Have a favorite travel brand you think deserves kudos? Share it in the comments.
— written by Dan Askin
Ever forgotten you were traveling with your mother and left her behind at the hotel after you checked out? How about your spouse? While you may have wanted to leave him or her behind, a poll by LastMinute.com of 500 hotels around the world found that these scenarios actually have happened.
In Prague a man left his wife behind – the hotel didn’t say if it was accidental or planned! And a hotel in Ireland reported a traveler forgot that his mother was with him and left without her.
Perhaps even odder are items left behind that someone probably shouldn’t have been traveling with in the first place. For instance, a man left behind snails in a Budapest hotel room. Maybe he was planning on asking the chef to cook him some escargot? Another guest, in a U.S. hotel, left behind $10,000 in cash.
Snails aren’t the only animal guests have left behind. A hotel in Washington discovered a customer had forgotten his snake, while a dog was left behind by its owner in a Milan hotel.
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Another big “oops”: a police officer forgot his gun and badge in Las Vegas. I guess what goes to Vegas, stays in Vegas.
Of course, more commonly left behind are cell phone, camera and laptop chargers. Passports are another oft-forgotten item.
Reading about what other people have forgotten in their hotel rooms got me to thinking, what kinds of stuff have I left behind?
I’ve been pretty lucky. The worst thing I’ve forgotten was a favorite pair of black evening pants (which I still miss very much, by the way). But I remember a time, back when I was a kid, when my family discovered on the drive home from New England that my sister had left behind her beloved stuffed duck, Engineer. I don’t know how far from the hotel we had gotten, but we turned right around to go back and get him.
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Overall, the writers here at IndependentTraveler.com are pretty good about remembering to check their hotel rooms before leaving. But a few of us learned this the hard way.
Adam Coulter, the senior editor at the U.K. office of our sister site CruiseCritic.com, recently left behind his iPod speakers, an electric toothbrush charger, a hooded sweater, several T-shirts and his swimsuit at a hotel in New Jersey.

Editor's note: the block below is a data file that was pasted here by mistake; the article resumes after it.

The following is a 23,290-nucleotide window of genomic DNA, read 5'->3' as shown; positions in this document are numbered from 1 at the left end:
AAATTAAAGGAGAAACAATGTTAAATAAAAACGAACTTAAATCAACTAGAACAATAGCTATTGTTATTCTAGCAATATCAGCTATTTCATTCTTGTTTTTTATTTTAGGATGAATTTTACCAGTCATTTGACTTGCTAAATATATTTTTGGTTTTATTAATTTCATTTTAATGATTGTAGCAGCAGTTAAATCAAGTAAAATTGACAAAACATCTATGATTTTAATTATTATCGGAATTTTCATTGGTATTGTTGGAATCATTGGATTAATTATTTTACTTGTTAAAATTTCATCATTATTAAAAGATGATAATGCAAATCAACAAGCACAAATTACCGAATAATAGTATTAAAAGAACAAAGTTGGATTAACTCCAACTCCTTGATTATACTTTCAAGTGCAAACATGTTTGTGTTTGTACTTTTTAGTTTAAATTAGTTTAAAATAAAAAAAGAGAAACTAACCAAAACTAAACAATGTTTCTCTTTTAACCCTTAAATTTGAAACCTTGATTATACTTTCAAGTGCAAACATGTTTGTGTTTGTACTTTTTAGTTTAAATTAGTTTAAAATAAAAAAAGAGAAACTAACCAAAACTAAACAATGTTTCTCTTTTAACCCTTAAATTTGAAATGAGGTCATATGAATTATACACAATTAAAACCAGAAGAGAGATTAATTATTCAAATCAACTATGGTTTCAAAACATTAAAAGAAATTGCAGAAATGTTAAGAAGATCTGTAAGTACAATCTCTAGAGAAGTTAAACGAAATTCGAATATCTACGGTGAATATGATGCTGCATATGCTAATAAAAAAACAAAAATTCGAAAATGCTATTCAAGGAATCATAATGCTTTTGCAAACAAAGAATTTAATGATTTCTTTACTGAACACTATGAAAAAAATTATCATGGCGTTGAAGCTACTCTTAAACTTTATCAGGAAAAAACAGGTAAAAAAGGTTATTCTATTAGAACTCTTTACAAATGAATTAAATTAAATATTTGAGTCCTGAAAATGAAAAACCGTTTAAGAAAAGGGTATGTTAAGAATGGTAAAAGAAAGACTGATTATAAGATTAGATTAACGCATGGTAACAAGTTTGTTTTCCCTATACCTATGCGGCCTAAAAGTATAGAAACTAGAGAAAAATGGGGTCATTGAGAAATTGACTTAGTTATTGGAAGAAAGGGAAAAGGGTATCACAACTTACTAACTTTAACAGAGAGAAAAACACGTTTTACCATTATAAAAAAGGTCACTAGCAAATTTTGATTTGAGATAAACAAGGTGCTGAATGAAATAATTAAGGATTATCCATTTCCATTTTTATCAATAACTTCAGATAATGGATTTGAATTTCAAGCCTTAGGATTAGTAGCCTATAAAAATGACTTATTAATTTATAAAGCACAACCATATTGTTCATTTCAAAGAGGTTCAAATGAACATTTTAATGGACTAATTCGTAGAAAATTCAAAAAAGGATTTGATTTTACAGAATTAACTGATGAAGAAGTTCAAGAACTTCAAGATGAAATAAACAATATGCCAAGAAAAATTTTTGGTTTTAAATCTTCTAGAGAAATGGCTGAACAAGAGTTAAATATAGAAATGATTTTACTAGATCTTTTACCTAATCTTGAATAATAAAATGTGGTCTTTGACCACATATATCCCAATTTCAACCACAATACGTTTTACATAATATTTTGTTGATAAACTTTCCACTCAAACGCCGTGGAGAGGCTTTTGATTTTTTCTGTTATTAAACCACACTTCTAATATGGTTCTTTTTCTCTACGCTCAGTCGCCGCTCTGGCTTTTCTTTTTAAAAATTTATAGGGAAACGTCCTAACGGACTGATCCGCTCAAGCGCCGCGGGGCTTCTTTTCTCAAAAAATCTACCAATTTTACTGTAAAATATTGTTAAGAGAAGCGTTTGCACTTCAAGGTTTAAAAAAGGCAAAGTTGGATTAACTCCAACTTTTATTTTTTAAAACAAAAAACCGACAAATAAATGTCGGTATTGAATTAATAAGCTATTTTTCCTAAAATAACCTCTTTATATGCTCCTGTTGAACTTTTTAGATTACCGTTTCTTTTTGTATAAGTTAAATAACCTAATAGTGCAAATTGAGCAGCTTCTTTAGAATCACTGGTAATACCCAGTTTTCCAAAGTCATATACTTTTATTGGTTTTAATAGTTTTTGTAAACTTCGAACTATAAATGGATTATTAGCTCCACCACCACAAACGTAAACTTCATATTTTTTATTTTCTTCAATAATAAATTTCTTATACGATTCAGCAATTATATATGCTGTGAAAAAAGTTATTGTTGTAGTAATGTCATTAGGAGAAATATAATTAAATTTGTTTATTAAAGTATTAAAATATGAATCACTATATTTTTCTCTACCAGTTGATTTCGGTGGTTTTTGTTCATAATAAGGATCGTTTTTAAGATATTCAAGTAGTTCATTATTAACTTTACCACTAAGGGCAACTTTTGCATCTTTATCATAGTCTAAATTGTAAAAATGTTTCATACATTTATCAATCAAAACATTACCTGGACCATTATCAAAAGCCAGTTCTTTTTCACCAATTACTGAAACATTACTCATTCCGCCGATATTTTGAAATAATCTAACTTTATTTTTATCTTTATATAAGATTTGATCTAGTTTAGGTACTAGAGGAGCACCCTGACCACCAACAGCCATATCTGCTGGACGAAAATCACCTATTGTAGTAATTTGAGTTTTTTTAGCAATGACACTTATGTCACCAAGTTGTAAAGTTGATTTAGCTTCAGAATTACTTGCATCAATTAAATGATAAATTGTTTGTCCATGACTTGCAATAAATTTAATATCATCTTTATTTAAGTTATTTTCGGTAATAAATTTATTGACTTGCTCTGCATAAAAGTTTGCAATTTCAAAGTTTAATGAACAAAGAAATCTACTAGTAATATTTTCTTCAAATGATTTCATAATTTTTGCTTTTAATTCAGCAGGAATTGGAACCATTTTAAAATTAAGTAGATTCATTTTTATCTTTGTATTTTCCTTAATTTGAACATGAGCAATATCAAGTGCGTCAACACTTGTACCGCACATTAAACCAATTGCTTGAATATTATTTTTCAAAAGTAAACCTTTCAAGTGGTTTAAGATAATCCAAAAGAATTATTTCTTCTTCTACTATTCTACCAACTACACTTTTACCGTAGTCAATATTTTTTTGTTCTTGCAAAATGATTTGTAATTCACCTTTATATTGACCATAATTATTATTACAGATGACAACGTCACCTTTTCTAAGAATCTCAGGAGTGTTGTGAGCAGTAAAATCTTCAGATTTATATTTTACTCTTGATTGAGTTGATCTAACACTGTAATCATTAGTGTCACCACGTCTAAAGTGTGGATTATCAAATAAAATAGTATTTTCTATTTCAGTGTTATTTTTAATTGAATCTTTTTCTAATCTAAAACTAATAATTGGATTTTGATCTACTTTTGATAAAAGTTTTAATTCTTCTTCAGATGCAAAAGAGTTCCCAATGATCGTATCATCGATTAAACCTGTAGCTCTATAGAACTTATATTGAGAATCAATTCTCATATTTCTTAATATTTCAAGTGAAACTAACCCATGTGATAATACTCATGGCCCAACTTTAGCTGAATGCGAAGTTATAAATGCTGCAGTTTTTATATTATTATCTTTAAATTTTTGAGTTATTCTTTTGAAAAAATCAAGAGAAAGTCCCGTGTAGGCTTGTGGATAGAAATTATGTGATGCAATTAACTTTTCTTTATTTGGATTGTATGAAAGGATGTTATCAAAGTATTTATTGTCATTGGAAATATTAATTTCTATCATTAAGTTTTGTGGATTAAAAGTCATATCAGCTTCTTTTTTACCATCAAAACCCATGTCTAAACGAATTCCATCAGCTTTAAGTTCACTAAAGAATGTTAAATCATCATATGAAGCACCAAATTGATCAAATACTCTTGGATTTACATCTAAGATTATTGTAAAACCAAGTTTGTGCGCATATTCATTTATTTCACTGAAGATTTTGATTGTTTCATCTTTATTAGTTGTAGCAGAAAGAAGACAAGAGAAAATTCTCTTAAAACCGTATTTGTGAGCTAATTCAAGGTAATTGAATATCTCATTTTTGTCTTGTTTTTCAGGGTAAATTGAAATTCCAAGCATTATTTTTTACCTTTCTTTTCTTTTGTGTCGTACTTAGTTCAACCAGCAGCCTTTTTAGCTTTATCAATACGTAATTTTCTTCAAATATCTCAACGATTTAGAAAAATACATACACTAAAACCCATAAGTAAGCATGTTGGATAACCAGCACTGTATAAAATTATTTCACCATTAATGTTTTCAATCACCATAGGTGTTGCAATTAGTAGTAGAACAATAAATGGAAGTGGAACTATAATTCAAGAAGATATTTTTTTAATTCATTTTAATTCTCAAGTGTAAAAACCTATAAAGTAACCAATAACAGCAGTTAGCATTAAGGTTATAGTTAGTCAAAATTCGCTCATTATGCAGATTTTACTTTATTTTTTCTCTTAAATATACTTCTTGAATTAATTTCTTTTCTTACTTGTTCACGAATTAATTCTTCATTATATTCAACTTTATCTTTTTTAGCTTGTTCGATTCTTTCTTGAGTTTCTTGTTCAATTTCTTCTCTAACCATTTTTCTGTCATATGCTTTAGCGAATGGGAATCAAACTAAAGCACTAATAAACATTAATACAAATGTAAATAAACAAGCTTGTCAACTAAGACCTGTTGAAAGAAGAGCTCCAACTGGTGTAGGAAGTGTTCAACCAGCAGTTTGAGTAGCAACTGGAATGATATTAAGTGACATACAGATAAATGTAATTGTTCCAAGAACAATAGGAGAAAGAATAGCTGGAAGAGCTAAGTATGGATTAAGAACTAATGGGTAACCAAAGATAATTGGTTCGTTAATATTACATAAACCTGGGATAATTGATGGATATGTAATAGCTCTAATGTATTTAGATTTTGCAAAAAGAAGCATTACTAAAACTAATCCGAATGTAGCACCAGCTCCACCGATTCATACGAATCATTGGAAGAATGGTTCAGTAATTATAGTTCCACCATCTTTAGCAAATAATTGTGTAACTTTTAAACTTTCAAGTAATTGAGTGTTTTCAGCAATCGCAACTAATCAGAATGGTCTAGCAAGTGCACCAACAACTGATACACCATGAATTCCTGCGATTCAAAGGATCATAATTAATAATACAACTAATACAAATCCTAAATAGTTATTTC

Another CruiseCritic.co.uk staffer, Jamey Bergman, and his wife left their laptop behind in a hotel in Chattanooga, Tennessee. Luckily all turned out well as the hotel FedExed the computer to their final destination free of charge (though they still argue over whose fault it was).
What have you left behind in a hotel room?
— written by Dori Saltzman
Do extra fees really impact a hotel guest’s stay? A new J.D. Power and Associates survey indicates that unwelcome fees may be more than just a small annoyance. In fact, extra fees, like bad customer service, put hotel guests in a negative frame of mind — never a good thing when it comes to measuring satisfaction.
According to the North American Hotel Guest Satisfaction Index study, the average guest satisfaction is at 757 (out of a possible high of 1,000). But guests who indicated they had received free Internet were more satisfied (775) than those who were charged for Internet (743).
It seems that for many guests, what they paid (or didn’t pay) for Wi-Fi may have colored their entire hotel stay.
So, if Internet was free, their overall hotel experience was better, almost as if free Internet came with rose-colored glasses — what a pretty carpet, isn’t that receptionist nice, what cute little shampoo bottles.
But for those forced to pay for their Internet usage, the hotel was simply a disappointment — the carpets seem faded, the receptionists aren’t helpful and they’d much rather have free Wi-Fi than stupid little shampoo bottles.
Okay, specific questions about the carpets, receptionists and shampoo bottles weren’t in the survey, but you know what I mean.